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2007-05-09git-gui: Format author/committer times in ISO formatShawn O. Pearce
This is a simple change to match what gitk does when it shows a commit; we format using ISO dates (yyyy-mm-dd HH:MM:SS). Signed-off-by: Shawn O. Pearce <spearce@spearce.org>
2007-05-09git-gui: Cleanup minor nits in blame codeShawn O. Pearce
We can use [list ...] rather than "", especially when we are talking about values as then they are properly escaped if necessary. Small nit, but probably not a huge deal as the only data being inlined here is Tk paths. Some of the lines in the parser code were longer than 80 characters wide, and they actually were all the same value on the end part of the line. Rather than keeping the mess copied-and-pasted around we can set the last argument into a local variable and reuse it many times. The commit display code was also rather difficult to read on an 80 character wide terminal, so I'm moving it all into a double quoted string that is easier to read. Signed-off-by: Shawn O. Pearce <spearce@spearce.org>
2007-05-09git-gui: Generate blame on uncommitted working tree fileShawn O. Pearce
If the user doesn't give us a revision parameter to our blame subcommand then we can generate blame against the working tree file by passing the file path off to blame with the --contents argument. In this case we cannot obtain the contents of the file from the ODB; instead we must obtain the contents by reading the working directory file as-is. Signed-off-by: Shawn O. Pearce <spearce@spearce.org>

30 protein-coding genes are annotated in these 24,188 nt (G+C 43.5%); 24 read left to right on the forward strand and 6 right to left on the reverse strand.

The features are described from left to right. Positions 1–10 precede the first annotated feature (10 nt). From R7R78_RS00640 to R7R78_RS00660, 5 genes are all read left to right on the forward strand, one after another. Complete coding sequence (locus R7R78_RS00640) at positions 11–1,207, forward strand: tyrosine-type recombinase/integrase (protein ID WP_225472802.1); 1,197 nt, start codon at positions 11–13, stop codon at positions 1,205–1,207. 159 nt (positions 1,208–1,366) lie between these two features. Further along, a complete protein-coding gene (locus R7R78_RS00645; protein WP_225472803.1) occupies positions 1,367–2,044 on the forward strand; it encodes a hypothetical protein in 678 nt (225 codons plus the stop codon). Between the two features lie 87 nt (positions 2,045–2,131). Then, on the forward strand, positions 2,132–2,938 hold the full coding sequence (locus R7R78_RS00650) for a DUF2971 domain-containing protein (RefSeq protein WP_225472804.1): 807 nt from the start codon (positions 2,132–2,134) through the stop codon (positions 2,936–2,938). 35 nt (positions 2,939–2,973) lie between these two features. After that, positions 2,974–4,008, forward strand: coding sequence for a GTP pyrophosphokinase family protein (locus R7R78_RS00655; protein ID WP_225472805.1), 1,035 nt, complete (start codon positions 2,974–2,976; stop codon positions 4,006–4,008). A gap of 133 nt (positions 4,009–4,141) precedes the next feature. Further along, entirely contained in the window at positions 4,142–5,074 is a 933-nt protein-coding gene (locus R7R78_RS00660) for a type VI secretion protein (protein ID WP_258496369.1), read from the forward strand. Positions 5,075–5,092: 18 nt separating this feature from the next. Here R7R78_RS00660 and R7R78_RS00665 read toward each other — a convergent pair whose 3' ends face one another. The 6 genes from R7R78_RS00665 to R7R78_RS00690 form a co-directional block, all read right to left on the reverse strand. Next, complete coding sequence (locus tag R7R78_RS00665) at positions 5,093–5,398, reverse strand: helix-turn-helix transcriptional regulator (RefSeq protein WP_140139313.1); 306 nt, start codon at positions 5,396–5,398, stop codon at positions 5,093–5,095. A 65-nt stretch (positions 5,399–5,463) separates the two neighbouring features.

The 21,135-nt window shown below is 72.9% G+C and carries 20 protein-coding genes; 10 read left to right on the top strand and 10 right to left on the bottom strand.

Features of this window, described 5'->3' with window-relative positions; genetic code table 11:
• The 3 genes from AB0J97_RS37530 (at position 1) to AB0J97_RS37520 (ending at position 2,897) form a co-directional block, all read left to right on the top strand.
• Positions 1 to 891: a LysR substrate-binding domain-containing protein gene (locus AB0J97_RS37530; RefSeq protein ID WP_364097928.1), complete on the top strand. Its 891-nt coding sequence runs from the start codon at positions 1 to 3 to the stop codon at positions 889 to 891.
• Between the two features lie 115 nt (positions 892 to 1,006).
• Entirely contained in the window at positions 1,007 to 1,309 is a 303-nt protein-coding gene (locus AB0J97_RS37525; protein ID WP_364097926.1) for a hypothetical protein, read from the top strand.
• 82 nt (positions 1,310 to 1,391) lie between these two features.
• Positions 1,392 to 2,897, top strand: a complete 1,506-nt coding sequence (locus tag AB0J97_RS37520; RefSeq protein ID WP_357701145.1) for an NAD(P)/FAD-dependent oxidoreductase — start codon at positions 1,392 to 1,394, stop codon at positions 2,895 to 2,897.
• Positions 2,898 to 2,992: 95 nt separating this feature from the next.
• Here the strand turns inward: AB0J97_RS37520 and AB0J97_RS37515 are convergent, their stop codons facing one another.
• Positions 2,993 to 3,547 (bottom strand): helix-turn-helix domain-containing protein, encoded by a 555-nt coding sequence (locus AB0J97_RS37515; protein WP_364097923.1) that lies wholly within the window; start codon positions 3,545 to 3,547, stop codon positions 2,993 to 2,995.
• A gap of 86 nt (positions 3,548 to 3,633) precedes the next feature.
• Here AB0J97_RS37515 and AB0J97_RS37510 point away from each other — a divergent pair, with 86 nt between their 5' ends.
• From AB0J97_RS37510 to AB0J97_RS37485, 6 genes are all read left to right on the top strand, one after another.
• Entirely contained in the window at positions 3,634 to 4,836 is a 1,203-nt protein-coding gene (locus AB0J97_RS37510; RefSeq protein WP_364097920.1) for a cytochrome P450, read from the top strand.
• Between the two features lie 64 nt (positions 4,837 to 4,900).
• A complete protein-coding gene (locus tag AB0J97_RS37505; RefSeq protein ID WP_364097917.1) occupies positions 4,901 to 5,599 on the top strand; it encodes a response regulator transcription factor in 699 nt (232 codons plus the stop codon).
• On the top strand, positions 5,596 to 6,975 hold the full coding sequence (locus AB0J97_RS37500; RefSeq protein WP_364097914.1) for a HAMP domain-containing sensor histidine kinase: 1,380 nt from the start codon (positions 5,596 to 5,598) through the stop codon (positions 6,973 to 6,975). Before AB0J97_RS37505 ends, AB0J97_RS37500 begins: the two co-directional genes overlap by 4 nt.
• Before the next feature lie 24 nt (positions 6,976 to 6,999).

2007-05-09git-gui: Convert blame to the "class" way of doing thingsShawn O. Pearce
Our blame viewer code has historically been a mess simply because the data for multiple viewers was all crammed into a single pair of Tcl arrays. This made the code hard to read and even harder to maintain. Now that we have a slightly better way of tracking the data for our "meta-widgets" we can make use of it here in the blame viewer to cleanup the code and make it easier to work with long term. Signed-off-by: Shawn O. Pearce <spearce@spearce.org>
2007-05-09git-gui: Don't attempt to inline array reads in methodsShawn O. Pearce
If a variable reference to a field is to an array, and it is the only reference to that field in that method we cannot make it an inlined [set foo] call as the regexp was converting the Tcl code wrong. We were producing "[set foo](x)" for "$foo(x)", and that isn't valid Tcl when foo is an array. So we just punt if the only occurance has a ( after it. Signed-off-by: Shawn O. Pearce <spearce@spearce.org>
2007-05-09git-gui: Convert browser, console to "class" formatShawn O. Pearce
Now that we have a slightly easier method of working with per-widget data we should make use of that technique in our browser and console meta-widgets, as both have a decent amount of information that they store on a per-widget basis and our current approach of handling it is difficult to follow. Signed-off-by: Shawn O. Pearce <spearce@spearce.org>